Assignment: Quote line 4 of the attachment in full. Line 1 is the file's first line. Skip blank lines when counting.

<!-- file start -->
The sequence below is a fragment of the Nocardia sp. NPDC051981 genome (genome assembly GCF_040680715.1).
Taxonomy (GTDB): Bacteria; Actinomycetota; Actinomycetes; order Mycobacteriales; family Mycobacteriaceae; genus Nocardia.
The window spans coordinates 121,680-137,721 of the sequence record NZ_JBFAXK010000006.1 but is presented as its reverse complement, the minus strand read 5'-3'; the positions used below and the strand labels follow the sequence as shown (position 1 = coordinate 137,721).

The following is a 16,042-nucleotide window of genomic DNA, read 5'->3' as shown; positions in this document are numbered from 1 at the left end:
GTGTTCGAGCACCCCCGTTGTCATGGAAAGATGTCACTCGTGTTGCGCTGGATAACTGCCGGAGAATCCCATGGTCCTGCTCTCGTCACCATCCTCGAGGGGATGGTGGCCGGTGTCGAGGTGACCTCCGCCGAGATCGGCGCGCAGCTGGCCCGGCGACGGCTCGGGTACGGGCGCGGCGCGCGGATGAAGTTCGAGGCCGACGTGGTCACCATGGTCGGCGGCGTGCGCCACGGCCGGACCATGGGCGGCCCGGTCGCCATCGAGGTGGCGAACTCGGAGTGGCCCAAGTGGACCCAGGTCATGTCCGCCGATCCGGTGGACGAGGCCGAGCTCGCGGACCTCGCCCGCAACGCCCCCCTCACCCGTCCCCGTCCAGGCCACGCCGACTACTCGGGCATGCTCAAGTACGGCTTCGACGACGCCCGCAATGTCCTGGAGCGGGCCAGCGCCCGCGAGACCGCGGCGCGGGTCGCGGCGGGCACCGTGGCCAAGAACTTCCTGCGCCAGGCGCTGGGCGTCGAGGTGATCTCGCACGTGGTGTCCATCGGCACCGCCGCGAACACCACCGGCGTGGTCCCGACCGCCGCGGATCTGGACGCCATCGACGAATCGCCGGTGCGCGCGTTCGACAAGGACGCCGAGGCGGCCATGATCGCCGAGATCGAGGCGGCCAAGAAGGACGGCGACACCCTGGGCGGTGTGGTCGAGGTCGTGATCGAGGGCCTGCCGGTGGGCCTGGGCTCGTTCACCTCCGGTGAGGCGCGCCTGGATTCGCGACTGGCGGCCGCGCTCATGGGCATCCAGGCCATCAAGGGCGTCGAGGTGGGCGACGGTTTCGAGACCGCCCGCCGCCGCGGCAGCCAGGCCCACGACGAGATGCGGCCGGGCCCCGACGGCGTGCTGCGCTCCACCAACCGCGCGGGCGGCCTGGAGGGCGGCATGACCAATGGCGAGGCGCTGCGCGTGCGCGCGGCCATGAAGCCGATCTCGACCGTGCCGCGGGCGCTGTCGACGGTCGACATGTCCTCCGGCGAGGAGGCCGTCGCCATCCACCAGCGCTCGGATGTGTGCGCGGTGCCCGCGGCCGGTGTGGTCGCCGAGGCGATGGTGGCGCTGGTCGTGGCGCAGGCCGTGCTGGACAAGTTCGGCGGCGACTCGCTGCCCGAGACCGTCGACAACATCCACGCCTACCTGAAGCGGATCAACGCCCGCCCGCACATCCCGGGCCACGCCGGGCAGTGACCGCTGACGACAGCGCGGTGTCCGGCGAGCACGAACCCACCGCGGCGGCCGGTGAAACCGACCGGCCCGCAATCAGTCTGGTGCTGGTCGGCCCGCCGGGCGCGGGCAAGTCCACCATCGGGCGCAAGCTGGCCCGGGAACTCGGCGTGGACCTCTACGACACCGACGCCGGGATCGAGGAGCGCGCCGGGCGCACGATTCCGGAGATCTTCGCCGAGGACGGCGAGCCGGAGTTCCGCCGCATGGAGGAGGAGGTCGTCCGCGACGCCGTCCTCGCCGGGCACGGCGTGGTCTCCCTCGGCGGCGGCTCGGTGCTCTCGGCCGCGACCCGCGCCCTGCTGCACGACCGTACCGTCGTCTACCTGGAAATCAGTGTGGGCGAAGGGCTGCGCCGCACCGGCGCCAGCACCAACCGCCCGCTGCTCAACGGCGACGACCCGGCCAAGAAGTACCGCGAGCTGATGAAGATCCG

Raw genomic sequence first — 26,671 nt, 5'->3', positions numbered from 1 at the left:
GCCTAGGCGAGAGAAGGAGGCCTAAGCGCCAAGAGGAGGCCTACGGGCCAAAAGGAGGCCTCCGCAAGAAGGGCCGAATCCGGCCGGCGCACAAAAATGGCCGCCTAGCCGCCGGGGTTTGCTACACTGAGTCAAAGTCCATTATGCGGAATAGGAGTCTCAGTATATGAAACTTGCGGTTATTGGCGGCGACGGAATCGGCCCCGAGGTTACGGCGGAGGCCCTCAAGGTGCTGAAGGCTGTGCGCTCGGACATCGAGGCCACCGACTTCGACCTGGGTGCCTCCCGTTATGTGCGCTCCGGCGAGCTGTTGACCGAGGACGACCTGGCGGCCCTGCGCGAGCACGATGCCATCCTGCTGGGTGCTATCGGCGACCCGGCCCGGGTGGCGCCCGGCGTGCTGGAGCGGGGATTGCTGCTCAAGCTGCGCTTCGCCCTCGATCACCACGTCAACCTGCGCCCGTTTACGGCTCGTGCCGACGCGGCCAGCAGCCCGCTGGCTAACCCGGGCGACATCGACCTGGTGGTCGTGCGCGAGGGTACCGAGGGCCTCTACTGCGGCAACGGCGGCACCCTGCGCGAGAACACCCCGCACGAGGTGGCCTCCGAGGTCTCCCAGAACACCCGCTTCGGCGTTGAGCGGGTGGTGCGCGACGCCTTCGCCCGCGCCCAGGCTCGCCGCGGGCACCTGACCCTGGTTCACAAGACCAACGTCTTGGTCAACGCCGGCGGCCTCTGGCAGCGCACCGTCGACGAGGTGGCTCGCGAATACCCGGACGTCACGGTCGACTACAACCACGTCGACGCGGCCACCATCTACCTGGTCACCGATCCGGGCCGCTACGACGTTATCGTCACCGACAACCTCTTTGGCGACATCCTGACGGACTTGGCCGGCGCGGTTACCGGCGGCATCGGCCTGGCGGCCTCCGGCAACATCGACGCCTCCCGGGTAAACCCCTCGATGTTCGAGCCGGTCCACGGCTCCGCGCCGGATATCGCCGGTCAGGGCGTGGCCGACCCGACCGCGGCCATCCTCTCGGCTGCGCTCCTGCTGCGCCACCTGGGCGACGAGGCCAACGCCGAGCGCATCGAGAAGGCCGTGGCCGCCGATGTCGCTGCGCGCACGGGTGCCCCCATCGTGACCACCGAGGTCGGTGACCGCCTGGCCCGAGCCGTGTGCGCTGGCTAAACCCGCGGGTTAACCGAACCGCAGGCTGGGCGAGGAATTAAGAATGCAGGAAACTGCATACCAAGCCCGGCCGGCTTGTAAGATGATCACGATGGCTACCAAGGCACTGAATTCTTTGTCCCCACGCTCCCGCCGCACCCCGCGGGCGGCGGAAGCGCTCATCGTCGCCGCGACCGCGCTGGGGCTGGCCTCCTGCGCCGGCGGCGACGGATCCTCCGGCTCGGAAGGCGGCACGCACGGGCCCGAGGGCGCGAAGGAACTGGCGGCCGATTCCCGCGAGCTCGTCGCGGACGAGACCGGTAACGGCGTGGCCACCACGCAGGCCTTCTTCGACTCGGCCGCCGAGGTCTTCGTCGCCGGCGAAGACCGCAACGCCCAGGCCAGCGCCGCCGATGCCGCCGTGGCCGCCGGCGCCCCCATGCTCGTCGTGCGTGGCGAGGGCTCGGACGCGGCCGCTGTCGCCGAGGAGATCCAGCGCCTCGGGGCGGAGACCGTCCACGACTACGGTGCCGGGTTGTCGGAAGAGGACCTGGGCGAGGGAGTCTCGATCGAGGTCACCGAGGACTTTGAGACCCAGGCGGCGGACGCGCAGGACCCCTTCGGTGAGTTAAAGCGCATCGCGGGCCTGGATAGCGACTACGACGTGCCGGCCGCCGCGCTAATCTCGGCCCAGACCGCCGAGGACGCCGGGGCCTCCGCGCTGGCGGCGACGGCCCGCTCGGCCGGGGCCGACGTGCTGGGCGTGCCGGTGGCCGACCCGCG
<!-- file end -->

The following is a 16,042-nucleotide window of genomic DNA, read 5'->3' as shown; positions in this document are numbered from 1 at the left end: